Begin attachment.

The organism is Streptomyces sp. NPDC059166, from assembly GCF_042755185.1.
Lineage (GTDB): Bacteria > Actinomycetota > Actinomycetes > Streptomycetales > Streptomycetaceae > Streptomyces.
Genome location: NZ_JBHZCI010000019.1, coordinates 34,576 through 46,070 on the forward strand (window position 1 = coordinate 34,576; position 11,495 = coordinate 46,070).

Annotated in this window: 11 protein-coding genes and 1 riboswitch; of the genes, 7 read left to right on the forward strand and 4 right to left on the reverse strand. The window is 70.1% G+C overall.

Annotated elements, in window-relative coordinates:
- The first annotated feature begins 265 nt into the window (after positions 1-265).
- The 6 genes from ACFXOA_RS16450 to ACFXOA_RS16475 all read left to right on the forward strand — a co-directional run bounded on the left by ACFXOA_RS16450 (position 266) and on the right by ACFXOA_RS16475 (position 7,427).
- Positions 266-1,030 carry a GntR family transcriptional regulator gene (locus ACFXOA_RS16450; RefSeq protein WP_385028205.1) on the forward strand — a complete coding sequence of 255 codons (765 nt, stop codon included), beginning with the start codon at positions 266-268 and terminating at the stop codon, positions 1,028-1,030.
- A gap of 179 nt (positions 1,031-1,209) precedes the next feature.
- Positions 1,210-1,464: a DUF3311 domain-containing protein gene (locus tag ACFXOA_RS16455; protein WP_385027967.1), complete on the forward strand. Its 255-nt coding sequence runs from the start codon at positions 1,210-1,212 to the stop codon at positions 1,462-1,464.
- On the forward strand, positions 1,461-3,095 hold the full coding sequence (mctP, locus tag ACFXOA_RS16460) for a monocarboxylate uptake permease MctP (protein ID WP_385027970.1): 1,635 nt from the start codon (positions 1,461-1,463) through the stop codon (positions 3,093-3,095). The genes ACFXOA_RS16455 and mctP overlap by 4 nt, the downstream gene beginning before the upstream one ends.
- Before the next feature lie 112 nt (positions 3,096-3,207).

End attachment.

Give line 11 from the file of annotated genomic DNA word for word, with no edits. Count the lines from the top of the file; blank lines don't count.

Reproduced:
- On the forward strand, positions 1,461-3,095 hold the full coding sequence (mctP, locus tag ACFXOA_RS16460) for a monocarboxylate uptake permease MctP (protein ID WP_385027970.1): 1,635 nt from the start codon (positions 1,461-1,463) through the stop codon (positions 3,093-3,095). The genes ACFXOA_RS16455 and mctP overlap by 4 nt, the downstream gene beginning before the upstream one ends.